Saturday, August 19, 2006

On this day in 1942...

...British and Canadian forces attacked the port of Dieppe in France. Included in the raid were small contingents from several other countries, including fifty US Army Rangers.

Although a disaster, it provided valuable information that would be used in the planning of the D-Day invasion of 1944.

6 comments:

Heartless Libertarian said...

IIRC, the raid did suceed in disabling the drydock in the port, the only one on the Atlantic coast to accomodate the Tirpitz. This kept the Tirpitz in Norwegian waters for the rest of the war.

Heartless Libertarian said...

That would be the only drydock large enough to accomodate the Tirpitz.

Timmeeee said...

No, that was the British raid of St Nazaire. The raid was mounted by the British Combined Operations HQ. On the night of 27/28 March, a naval force and army commandos crossed the Channel. This preemptive strike was intended to deny the Germans of a dock big enough to service the German battleship Tirpitz. HMS Campbeltown, a US destroyer commanded by Lieutenant Commander SH Beattie, was disguised as a German MOWE class torpedo boat. She was filled with explosives to be detonated after the commandos and demolition squads (a total of 621 men) had done their work.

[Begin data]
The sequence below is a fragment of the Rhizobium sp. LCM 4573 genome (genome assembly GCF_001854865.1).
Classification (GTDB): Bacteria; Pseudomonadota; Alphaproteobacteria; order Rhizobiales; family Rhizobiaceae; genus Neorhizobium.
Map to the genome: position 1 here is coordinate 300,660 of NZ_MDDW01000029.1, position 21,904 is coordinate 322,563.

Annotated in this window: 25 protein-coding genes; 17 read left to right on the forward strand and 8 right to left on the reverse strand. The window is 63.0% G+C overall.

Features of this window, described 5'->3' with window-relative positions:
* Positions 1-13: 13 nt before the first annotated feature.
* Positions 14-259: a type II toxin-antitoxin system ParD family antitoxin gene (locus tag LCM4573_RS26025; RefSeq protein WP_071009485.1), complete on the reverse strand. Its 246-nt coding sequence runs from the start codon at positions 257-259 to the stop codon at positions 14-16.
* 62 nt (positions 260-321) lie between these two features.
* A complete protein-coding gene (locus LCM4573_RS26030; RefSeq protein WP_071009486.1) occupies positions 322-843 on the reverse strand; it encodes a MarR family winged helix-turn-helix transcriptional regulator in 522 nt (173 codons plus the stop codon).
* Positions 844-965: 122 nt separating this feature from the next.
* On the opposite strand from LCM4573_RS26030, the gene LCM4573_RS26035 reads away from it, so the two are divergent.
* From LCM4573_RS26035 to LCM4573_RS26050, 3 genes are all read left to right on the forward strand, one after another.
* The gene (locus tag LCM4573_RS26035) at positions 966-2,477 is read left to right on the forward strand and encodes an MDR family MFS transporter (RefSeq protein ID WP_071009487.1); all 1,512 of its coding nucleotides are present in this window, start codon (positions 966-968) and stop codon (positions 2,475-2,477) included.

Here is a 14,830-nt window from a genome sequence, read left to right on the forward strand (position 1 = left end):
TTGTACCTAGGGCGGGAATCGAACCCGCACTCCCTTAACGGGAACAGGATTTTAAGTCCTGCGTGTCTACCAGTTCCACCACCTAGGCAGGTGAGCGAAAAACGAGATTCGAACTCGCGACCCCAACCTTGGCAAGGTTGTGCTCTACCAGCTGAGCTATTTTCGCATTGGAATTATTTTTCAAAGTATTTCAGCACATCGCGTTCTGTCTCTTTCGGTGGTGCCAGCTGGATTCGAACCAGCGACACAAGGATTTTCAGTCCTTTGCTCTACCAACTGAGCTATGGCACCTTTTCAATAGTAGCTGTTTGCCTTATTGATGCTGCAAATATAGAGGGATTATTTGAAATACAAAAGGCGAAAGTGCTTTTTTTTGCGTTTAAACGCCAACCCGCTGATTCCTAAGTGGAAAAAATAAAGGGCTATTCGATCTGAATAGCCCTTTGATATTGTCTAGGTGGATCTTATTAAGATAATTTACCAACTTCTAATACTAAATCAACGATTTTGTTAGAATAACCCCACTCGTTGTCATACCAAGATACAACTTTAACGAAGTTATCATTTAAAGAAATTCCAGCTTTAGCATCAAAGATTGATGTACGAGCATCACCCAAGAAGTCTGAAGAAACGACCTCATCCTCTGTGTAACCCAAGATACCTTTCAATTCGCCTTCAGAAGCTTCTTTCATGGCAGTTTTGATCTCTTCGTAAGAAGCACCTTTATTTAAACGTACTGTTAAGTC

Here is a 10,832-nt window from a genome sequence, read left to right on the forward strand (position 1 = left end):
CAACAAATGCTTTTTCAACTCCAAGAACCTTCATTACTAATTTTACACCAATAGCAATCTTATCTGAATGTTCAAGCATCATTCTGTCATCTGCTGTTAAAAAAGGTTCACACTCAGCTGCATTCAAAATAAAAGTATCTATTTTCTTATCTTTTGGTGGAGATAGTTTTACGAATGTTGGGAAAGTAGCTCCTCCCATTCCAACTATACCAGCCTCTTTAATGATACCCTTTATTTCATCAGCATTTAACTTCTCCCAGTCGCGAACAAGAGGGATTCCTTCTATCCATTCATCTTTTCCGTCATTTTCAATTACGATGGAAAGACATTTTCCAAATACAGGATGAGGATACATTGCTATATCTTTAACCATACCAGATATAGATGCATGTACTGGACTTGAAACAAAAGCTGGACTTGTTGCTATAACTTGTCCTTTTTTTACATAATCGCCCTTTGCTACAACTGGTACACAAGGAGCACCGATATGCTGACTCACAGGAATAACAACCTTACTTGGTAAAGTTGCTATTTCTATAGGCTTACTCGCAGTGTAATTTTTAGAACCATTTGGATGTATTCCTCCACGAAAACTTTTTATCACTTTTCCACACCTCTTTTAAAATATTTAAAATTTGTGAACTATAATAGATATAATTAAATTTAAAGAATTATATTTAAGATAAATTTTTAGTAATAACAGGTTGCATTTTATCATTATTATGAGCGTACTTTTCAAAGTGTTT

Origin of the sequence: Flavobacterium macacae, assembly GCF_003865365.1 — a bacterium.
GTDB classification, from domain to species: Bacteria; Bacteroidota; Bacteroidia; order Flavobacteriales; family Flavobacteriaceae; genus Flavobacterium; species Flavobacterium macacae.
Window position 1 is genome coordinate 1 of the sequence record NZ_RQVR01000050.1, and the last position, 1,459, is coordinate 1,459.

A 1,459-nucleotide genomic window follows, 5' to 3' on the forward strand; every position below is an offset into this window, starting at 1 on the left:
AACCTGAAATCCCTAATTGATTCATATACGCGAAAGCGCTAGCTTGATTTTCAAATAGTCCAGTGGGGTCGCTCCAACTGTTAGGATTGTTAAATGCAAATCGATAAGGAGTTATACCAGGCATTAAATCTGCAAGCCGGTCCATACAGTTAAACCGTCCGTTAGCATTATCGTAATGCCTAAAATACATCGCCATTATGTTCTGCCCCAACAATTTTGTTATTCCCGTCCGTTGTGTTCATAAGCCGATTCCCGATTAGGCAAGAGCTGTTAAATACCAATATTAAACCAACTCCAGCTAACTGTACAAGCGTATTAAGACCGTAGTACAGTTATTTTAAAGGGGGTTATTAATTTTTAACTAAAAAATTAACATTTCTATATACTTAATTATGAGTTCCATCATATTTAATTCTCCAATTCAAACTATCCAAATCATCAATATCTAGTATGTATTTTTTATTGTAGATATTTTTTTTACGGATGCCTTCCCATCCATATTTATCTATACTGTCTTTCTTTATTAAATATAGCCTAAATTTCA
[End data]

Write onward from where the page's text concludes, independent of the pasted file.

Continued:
A total of 169 of the 621 men involved in the attack were killed. Five Victoria Crosses were awarded, along with 80 other medals.

http://www.bbc.co.uk/ww2peopleswar/timeline/factfiles/nonflash/a1150787.shtml?sectionId=4&articleId=1150787

Timmeeee said...

If you want to learn about Dieppe:

http://www.bbc.co.uk/ww2peopleswar/timeline/factfiles/nonflash/a1152244.shtml?sectionId=4&articleId=1152244

freddyboomboom said...

For easy to use links, try using the "a href" HTML tags...

Like:

This link for St Nazaire Raid

And this link for the the Dieppe Raid

freddyboomboom said...

If you're not familiar with the "a href" tag, look at this link and look at the "link something" tag.

Not trying to bust your chops, just trying to be handy...